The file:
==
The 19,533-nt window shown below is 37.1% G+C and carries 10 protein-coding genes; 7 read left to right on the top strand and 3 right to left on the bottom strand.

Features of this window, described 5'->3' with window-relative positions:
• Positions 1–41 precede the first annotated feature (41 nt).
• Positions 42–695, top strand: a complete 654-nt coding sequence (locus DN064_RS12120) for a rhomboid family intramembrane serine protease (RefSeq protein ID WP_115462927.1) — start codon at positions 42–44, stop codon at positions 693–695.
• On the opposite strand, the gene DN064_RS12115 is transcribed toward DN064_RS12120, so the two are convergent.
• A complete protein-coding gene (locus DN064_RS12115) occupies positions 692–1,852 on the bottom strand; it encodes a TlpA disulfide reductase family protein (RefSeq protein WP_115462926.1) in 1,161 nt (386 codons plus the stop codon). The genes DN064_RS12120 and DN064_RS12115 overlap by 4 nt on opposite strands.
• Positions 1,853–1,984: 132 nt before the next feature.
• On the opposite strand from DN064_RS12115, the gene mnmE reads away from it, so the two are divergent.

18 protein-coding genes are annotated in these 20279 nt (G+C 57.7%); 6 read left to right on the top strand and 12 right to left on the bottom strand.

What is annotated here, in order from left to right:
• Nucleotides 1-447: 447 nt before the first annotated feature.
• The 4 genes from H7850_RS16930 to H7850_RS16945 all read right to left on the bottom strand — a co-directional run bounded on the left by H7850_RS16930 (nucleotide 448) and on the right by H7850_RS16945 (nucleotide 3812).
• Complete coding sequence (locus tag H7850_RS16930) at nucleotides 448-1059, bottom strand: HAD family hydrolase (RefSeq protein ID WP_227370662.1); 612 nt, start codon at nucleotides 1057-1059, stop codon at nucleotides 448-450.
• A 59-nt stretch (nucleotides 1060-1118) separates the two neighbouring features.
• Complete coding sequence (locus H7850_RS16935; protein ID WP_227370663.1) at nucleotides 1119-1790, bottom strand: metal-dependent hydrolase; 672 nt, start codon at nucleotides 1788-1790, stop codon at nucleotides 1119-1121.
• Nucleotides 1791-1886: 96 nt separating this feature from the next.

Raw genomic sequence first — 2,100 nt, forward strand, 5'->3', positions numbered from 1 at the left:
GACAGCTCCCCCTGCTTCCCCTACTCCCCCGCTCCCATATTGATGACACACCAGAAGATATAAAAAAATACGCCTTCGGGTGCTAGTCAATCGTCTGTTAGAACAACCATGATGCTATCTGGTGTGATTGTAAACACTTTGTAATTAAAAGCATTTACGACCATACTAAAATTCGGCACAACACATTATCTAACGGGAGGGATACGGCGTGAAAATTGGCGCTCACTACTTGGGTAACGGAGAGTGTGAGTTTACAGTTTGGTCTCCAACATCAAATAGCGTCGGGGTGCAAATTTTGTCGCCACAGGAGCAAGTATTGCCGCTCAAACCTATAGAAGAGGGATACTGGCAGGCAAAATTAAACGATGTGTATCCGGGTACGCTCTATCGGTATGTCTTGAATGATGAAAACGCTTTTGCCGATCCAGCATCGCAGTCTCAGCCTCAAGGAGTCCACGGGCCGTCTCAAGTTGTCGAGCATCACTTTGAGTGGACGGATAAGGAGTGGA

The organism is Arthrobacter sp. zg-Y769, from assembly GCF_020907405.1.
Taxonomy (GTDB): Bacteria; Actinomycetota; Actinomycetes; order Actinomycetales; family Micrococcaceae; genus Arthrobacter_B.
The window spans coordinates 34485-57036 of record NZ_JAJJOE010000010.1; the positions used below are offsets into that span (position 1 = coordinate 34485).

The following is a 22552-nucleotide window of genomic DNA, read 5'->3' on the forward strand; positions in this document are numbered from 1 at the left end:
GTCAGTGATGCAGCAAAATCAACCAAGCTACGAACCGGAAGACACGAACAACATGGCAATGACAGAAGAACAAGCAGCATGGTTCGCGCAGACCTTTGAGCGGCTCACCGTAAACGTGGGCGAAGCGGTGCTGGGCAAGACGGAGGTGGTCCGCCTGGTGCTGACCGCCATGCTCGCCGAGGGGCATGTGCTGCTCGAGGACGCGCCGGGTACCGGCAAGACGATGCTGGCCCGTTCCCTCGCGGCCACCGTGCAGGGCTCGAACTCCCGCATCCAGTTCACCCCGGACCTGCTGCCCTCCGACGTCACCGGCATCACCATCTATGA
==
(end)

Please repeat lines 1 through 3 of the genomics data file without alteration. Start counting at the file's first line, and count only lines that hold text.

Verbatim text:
The 19,533-nt window shown below is 37.1% G+C and carries 10 protein-coding genes; 7 read left to right on the top strand and 3 right to left on the bottom strand.

Features of this window, described 5'->3' with window-relative positions:
• Positions 1–41 precede the first annotated feature (41 nt).